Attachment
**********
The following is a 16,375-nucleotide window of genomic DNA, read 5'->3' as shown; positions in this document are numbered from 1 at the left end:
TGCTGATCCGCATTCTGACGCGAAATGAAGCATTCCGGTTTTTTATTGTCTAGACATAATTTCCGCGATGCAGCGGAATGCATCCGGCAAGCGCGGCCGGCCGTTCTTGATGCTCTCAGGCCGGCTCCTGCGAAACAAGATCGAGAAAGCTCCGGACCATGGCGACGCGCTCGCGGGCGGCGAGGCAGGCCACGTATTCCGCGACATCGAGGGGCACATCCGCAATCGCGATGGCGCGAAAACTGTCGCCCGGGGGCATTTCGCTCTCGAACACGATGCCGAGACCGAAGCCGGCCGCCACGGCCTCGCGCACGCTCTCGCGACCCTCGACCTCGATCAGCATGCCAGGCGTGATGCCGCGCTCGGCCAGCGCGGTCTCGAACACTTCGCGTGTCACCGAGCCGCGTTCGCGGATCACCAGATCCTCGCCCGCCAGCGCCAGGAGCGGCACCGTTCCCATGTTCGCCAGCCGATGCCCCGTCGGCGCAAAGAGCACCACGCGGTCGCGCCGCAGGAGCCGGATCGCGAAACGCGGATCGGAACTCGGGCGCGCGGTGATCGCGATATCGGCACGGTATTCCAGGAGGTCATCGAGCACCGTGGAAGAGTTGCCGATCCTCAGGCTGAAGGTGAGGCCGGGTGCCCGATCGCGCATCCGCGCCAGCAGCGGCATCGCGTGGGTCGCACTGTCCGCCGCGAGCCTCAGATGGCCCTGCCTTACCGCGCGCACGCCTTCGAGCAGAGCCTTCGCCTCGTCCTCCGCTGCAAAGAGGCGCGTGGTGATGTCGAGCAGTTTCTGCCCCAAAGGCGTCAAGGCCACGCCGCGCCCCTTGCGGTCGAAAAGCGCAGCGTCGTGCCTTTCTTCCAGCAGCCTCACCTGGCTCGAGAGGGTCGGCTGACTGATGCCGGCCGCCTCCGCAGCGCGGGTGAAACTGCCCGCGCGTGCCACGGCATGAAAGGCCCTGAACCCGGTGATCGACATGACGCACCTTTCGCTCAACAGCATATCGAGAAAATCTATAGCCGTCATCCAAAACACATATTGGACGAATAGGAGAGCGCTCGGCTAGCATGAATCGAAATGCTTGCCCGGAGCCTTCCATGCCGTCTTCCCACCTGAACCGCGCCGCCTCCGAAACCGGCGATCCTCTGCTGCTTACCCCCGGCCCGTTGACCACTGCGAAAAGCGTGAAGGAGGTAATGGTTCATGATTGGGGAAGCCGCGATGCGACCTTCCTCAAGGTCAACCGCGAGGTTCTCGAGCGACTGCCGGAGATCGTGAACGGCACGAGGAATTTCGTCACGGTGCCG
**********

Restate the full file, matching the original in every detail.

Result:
The following is a 16,375-nucleotide window of genomic DNA, read 5'->3' as shown; positions in this document are numbered from 1 at the left end:
TGCTGATCCGCATTCTGACGCGAAATGAAGCATTCCGGTTTTTTATTGTCTAGACATAATTTCCGCGATGCAGCGGAATGCATCCGGCAAGCGCGGCCGGCCGTTCTTGATGCTCTCAGGCCGGCTCCTGCGAAACAAGATCGAGAAAGCTCCGGACCATGGCGACGCGCTCGCGGGCGGCGAGGCAGGCCACGTATTCCGCGACATCGAGGGGCACATCCGCAATCGCGATGGCGCGAAAACTGTCGCCCGGGGGCATTTCGCTCTCGAACACGATGCCGAGACCGAAGCCGGCCGCCACGGCCTCGCGCACGCTCTCGCGACCCTCGACCTCGATCAGCATGCCAGGCGTGATGCCGCGCTCGGCCAGCGCGGTCTCGAACACTTCGCGTGTCACCGAGCCGCGTTCGCGGATCACCAGATCCTCGCCCGCCAGCGCCAGGAGCGGCACCGTTCCCATGTTCGCCAGCCGATGCCCCGTCGGCGCAAAGAGCACCACGCGGTCGCGCCGCAGGAGCCGGATCGCGAAACGCGGATCGGAACTCGGGCGCGCGGTGATCGCGATATCGGCACGGTATTCCAGGAGGTCATCGAGCACCGTGGAAGAGTTGCCGATCCTCAGGCTGAAGGTGAGGCCGGGTGCCCGATCGCGCATCCGCGCCAGCAGCGGCATCGCGTGGGTCGCACTGTCCGCCGCGAGCCTCAGATGGCCCTGCCTTACCGCGCGCACGCCTTCGAGCAGAGCCTTCGCCTCGTCCTCCGCTGCAAAGAGGCGCGTGGTGATGTCGAGCAGTTTCTGCCCCAAAGGCGTCAAGGCCACGCCGCGCCCCTTGCGGTCGAAAAGCGCAGCGTCGTGCCTTTCTTCCAGCAGCCTCACCTGGCTCGAGAGGGTCGGCTGACTGATGCCGGCCGCCTCCGCAGCGCGGGTGAAACTGCCCGCGCGTGCCACGGCATGAAAGGCCCTGAACCCGGTGATCGACATGACGCACCTTTCGCTCAACAGCATATCGAGAAAATCTATAGCCGTCATCCAAAACACATATTGGACGAATAGGAGAGCGCTCGGCTAGCATGAATCGAAATGCTTGCCCGGAGCCTTCCATGCCGTCTTCCCACCTGAACCGCGCCGCCTCCGAAACCGGCGATCCTCTGCTGCTTACCCCCGGCCCGTTGACCACTGCGAAAAGCGTGAAGGAGGTAATGGTTCATGATTGGGGAAGCCGCGATGCGACCTTCCTCAAGGTCAACCGCGAGGTTCTCGAGCGACTGCCGGAGATCGTGAACGGCACGAGGAATTTCGTCACGGTGCCG